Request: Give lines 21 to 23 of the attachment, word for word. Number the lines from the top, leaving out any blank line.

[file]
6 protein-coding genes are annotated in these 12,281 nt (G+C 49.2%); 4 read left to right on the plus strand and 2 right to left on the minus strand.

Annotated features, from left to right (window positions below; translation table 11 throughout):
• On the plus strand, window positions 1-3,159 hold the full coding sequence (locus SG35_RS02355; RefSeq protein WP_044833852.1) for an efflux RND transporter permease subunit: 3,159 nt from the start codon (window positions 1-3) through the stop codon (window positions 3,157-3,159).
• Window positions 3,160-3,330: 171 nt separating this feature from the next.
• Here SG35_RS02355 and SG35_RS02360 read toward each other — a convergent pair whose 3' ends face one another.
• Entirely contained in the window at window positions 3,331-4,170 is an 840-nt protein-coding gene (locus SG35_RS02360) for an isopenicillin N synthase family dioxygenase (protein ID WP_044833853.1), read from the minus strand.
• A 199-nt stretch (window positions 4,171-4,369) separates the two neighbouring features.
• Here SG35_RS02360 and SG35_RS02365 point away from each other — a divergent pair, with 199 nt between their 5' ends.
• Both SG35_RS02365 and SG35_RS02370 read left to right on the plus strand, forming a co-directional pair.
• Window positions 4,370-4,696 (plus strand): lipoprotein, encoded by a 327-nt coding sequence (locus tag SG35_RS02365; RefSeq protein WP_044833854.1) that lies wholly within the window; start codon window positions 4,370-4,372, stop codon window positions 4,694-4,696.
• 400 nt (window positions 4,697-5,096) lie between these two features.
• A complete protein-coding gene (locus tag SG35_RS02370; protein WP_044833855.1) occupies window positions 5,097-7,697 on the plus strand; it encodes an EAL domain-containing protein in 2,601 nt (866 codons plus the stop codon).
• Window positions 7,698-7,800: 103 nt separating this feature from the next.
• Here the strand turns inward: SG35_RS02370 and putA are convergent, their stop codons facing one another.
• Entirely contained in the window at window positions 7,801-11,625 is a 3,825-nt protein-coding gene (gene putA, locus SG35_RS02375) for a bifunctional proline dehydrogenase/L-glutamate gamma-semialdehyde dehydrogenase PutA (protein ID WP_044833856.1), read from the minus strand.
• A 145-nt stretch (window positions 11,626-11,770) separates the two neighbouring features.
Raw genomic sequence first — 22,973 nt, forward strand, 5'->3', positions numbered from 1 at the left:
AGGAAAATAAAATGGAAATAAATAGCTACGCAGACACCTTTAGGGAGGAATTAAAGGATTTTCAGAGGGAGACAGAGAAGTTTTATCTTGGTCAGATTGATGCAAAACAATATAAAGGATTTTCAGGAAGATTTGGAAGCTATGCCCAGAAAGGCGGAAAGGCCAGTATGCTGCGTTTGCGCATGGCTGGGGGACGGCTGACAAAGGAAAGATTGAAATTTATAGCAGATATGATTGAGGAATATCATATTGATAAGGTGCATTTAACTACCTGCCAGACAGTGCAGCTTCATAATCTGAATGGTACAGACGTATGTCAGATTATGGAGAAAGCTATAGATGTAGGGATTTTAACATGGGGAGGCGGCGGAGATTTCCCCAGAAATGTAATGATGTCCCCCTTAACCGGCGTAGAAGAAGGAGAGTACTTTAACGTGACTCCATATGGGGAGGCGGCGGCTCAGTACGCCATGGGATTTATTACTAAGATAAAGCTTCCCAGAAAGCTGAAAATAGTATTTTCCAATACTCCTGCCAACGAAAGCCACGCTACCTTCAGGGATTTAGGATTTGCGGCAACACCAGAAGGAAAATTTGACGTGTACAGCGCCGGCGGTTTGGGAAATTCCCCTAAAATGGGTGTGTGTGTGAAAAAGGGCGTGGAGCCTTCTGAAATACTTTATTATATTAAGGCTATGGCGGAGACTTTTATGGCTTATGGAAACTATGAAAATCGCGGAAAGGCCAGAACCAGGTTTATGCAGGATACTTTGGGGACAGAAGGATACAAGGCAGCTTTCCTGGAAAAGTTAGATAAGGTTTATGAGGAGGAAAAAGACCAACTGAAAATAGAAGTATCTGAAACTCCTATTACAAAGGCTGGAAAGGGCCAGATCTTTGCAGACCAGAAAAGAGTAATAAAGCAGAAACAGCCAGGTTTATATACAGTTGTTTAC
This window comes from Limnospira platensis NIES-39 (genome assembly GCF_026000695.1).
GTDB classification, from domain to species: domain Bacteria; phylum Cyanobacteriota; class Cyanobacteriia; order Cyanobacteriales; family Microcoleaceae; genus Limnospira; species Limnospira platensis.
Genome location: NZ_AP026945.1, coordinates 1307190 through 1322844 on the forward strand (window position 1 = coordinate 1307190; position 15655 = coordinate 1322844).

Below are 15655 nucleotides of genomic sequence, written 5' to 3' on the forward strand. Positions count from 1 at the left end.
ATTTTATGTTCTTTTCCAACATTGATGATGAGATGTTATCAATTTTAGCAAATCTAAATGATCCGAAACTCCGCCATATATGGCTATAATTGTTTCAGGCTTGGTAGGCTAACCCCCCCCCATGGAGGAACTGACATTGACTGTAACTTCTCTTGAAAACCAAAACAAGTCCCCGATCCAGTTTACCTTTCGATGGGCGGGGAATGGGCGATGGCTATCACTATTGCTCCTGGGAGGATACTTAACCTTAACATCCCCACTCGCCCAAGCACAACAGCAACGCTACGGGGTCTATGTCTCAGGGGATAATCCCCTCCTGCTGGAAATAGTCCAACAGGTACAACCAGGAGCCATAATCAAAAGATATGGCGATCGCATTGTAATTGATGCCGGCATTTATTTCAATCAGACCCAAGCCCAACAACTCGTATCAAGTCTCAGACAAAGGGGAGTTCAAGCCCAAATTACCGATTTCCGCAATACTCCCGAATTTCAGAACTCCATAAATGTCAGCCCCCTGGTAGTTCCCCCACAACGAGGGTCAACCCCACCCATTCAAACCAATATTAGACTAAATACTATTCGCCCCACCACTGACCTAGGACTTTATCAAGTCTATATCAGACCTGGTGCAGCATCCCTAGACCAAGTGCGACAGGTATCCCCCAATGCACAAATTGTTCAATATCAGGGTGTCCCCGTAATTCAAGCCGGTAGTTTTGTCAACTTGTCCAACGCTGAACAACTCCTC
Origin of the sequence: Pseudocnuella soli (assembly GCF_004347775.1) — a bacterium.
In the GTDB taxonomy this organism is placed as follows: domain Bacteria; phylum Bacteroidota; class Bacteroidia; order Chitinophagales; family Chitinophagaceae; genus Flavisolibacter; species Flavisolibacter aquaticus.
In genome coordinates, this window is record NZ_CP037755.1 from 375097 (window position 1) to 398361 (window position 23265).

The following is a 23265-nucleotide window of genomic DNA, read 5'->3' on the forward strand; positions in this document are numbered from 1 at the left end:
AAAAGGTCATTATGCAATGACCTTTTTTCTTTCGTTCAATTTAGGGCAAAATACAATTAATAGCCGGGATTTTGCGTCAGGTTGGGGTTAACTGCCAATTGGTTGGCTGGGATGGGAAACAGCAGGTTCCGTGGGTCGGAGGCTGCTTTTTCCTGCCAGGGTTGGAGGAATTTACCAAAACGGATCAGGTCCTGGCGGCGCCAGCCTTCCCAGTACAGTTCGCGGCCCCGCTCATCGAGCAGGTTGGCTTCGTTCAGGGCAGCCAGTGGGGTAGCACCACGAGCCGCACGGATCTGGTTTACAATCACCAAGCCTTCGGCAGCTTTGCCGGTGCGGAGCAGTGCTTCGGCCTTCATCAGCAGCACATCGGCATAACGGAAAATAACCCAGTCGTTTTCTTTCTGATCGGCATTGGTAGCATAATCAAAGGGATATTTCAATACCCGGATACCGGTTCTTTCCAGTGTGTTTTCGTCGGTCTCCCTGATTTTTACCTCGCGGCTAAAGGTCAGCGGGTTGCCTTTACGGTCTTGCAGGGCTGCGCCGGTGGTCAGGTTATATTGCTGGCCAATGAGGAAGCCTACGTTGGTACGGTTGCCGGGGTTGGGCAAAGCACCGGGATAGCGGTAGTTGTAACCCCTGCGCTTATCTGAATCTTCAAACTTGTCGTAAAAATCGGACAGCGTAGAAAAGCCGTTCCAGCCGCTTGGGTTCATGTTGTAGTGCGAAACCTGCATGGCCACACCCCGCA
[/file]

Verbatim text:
Genome location: NZ_AP026945.1, coordinates 1307190 through 1322844 on the forward strand (window position 1 = coordinate 1307190; position 15655 = coordinate 1322844).

Below are 15655 nucleotides of genomic sequence, written 5' to 3' on the forward strand. Positions count from 1 at the left end.
ATTTTATGTTCTTTTCCAACATTGATGATGAGATGTTATCAATTTTAGCAAATCTAAATGATCCGAAACTCCGCCATATATGGCTATAATTGTTTCAGGCTTGGTAGGCTAACCCCCCCCCATGGAGGAACTGACATTGACTGTAACTTCTCTTGAAAACCAAAACAAGTCCCCGATCCAGTTTACCTTTCGATGGGCGGGGAATGGGCGATGGCTATCACTATTGCTCCTGGGAGGATACTTAACCTTAACATCCCCACTCGCCCAAGCACAACAGCAACGCTACGGGGTCTATGTCTCAGGGGATAATCCCCTCCTGCTGGAAATAGTCCAACAGGTACAACCAGGAGCCATAATCAAAAGATATGGCGATCGCATTGTAATTGATGCCGGCATTTATTTCAATCAGACCCAAGCCCAACAACTCGTATCAAGTCTCAGACAAAGGGGAGTTCAAGCCCAAATTACCGATTTCCGCAATACTCCCGAATTTCAGAACTCCATAAATGTCAGCCCCCTGGTAGTTCCCCCACAACGAGGGTCAACCCCACCCATTCAAACCAATATTAGACTAAATACTATTCGCCCCACCACTGACCTAGGACTTTATCAAGTCTATATCAGACCTGGTGCAGCATCCCTAGACCAAGTGCGACAGGTATCCCCCAATGCACAAATTGTTCAATATCAGGGTGTCCCCGTAATTCAAGCCGGTAGTTTTGTCAACTTGTCCAACGCTGAACAACTCCTC